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Role of Plavix in Hemorrhagic and Ischemic Complications of Catheterization.

The recruitment status of this study is unknown. The completion date has passed and the status has not been verified in more than two years.
Verified March 2008 by Beth Israel Deaconess Medical Center.
Recruitment status was:  Not yet recruiting
Information provided by:
Beth Israel Deaconess Medical Center Identifier:
First received: January 10, 2007
Last updated: March 10, 2008
Last verified: March 2008

Patients who have stents placed in their coronary arteries require treatment with at least two medications to prevent platelets from sticking to the stainless steel stent and forming a blood clot that can result in a heart attack. The 2 anti-platelet medications used for most patients with stents are aspirin and clopidogrel (Plavix). These are usually prescribed for 1-12 months (the length of time depends on the number and types of stents implanted). Although the typical long-term dose of clopidogrel is 75 mg by mouth once daily, a larger dose (known as a loading dose) is usually given at the start of treatment to help the medication take effect more quickly.

Prior to January 2006, most patients at the Beth Israel Deaconess Medical Center (BIDMC) who were undergoing PCI and who had not already been taking clopidogrel would receive a loading dose of 300-600 mg of clopidogrel in the cardiac catheterization procedure room immediately after the angioplasty and stenting portion of the procedure. However, several recent studies suggest that administering clopidogrel 600 mg at least two hours prior to an angioplasty procedure can reduce the rate of complications afterwards (especially reducing the chances of detectable damage to the heart muscle).

The main purpose of this study is to see whether giving a loading dose of clopidogrel 600 mg to outpatients scheduled to undergo cardiac catheterization with coronary angiography can decrease the risk of procedure-related complications during the 14 days following the cardiac catheterization compared to a strategy of giving clopidogrel 600 mg after the procedure only to those who undergo angioplasty. We will focus our attention particularly on detecting damage to heart muscle following angioplasty (which might be expected to improve with a loading dose of clopidogrel before the procedure) and on bleeding and other groin complications (which might worsen with clopidogrel loading before the procedure).

The drug clopidogrel has been approved by the Food and Drug Administration (FDA) for use in patients with a recent or ongoing heart attack, narrowings in major blood vessels outside the heart, or recent stroke with a loading dose of 300 mg followed by 75 mg once daily. It has been used in several large studies with a loading dose of 600 mg without a significant increase in major adverse effects. However, we do not yet know if it is useful or safe when given as a loading dose of 600 mg before cardiac catheterization for outpatients with stable symptoms and who are not thought to be in the midst of a heart attack.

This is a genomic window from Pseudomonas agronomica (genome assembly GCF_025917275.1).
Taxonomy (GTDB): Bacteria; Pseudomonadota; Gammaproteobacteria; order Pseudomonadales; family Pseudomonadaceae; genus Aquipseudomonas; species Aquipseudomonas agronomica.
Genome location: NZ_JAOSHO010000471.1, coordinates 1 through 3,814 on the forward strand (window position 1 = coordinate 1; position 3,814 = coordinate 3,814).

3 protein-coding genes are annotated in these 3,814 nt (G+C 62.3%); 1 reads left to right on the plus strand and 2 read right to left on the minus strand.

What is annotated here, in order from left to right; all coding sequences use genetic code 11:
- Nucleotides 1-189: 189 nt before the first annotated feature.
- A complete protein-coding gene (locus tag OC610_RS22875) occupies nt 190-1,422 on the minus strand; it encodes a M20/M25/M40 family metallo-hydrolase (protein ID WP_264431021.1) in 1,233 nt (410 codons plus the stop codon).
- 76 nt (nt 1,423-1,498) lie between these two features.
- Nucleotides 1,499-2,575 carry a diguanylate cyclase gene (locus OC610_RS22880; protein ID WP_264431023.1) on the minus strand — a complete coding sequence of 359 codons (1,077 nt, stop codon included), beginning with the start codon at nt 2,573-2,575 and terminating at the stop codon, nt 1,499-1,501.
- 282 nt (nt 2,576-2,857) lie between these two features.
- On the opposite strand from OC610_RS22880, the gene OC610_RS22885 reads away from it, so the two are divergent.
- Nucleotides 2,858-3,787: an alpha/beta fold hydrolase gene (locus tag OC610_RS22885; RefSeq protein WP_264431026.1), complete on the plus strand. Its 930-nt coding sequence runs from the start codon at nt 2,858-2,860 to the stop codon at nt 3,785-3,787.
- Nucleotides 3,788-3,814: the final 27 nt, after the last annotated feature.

Condition Intervention Phase
Coronary Artery Disease
Myocardial Ischemia
Drug: clopidogrel 600 mg
Phase 1

Study Type: Interventional
Study Design: Allocation: Randomized
Intervention Model: Factorial Assignment
Masking: Open Label
Primary Purpose: Treatment
Official Title: Impact of Pre-Treatment With 600mg of Clopidogrel (Plavix) on the Incidence of Ischemic and Hemorrhagic Complications in Patients Undergoing Elective Percutaneous Coronary Revascularization.--Prospective Randomized Trial.

Resource links provided by NLM:

Further study details as provided by Beth Israel Deaconess Medical Center:

Primary Outcome Measures:
  • All endpoints will be assessed at 14 days post-procedure (and divided for analytical purposes into in-hospital and post-discharge events). The events of interest include:
  • All cause mortality
  • Myocardial infarction (American College of Cardiology National Cardiovascular Data Registry CathPCI Registry definition of CKMB >3 times the upper limit of normal, i.e. >30 ng/mL)
  • Myocardial necrosis (troponin-T above the limit diagnostic for myocardial necrosis/infarction, i.e., >0.10 ng/mL)
  • Clinically driven repeat revascularization of the target vessel
  • Angiographically documented stent thrombosis
  • Fall in hemoglobin by >3 g/dL from the most recent pre-procedure hemoglobin value
  • Any bleeding requiring transfusion of packed RBCs
  • Intracranial hemorrhage documented on an imaging study
  • Retroperitoneal hemorrhage documented on an imaging study or on surgical exploration
  • Pseudoaneurysm documented on imaging study or on surgical exploration
  • Arteriovenous (AV) fistula documented on imaging study or on surgical exploration
  • Vascular injury requiring vascular surgery and/or ultrasound guided therapy (including compression and/or thrombin injection)
  • Aprotonin use in patients requiring urgent cardiac surgery.

Secondary Outcome Measures:
  • Composite endpoints to be evaluated include:
  • The primary composite endpoint of any death, myocardial infarction, or myocardial necrosis
  • Clinical stent thrombosis, which includes angiographically documented stent thrombosis, any acute coronary syndrome post-PCI that cannot be attributed to a non-target vessel, or any cardiac death in which angiographic stent thrombosis cannot be exclude
  • Composite TIMI bleeding endpoint: hemoglobin drop >3 g/dL, RBC transfusion, or intracranial hemorrhage
  • Composite vascular complications endpoint: retroperitoneal bleeding, pseudoaneurysm, AV fistula, or vascular injury requiring vascular surgery or ultrasound guided therapy

Estimated Enrollment: 600
Study Start Date: January 2007
Estimated Study Completion Date: September 2008
  Show Detailed Description


Ages Eligible for Study:   18 Years to 85 Years   (Adult, Senior)